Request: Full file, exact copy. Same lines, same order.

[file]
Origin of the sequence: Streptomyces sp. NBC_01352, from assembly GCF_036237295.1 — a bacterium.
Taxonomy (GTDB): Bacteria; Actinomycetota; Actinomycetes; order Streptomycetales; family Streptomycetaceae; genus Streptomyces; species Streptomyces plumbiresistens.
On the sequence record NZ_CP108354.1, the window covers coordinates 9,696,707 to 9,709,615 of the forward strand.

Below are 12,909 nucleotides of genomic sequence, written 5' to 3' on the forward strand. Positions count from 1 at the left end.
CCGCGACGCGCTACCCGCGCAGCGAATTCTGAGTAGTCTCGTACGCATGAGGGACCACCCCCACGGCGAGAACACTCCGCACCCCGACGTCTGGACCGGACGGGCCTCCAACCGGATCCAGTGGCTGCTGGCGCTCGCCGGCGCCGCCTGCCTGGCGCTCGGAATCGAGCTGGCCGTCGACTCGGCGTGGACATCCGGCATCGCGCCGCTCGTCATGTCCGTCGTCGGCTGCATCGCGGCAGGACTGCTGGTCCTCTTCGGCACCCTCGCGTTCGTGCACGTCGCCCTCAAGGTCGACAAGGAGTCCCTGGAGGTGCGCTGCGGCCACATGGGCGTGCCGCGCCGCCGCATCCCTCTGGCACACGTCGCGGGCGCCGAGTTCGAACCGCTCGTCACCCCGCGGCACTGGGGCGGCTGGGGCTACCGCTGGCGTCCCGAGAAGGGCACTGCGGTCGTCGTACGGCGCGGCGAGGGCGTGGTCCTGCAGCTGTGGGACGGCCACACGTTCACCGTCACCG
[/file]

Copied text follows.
Origin of the sequence: Streptomyces sp. NBC_01352, from assembly GCF_036237295.1 — a bacterium.
Taxonomy (GTDB): Bacteria; Actinomycetota; Actinomycetes; order Streptomycetales; family Streptomycetaceae; genus Streptomyces; species Streptomyces plumbiresistens.
On the sequence record NZ_CP108354.1, the window covers coordinates 9,696,707 to 9,709,615 of the forward strand.

Below are 12,909 nucleotides of genomic sequence, written 5' to 3' on the forward strand. Positions count from 1 at the left end.
CCGCGACGCGCTACCCGCGCAGCGAATTCTGAGTAGTCTCGTACGCATGAGGGACCACCCCCACGGCGAGAACACTCCGCACCCCGACGTCTGGACCGGACGGGCCTCCAACCGGATCCAGTGGCTGCTGGCGCTCGCCGGCGCCGCCTGCCTGGCGCTCGGAATCGAGCTGGCCGTCGACTCGGCGTGGACATCCGGCATCGCGCCGCTCGTCATGTCCGTCGTCGGCTGCATCGCGGCAGGACTGCTGGTCCTCTTCGGCACCCTCGCGTTCGTGCACGTCGCCCTCAAGGTCGACAAGGAGTCCCTGGAGGTGCGCTGCGGCCACATGGGCGTGCCGCGCCGCCGCATCCCTCTGGCACACGTCGCGGGCGCCGAGTTCGAACCGCTCGTCACCCCGCGGCACTGGGGCGGCTGGGGCTACCGCTGGCGTCCCGAGAAGGGCACTGCGGTCGTCGTACGGCGCGGCGAGGGCGTGGTCCTGCAGCTGTGGGACGGCCACACGTTCACCGTCACCG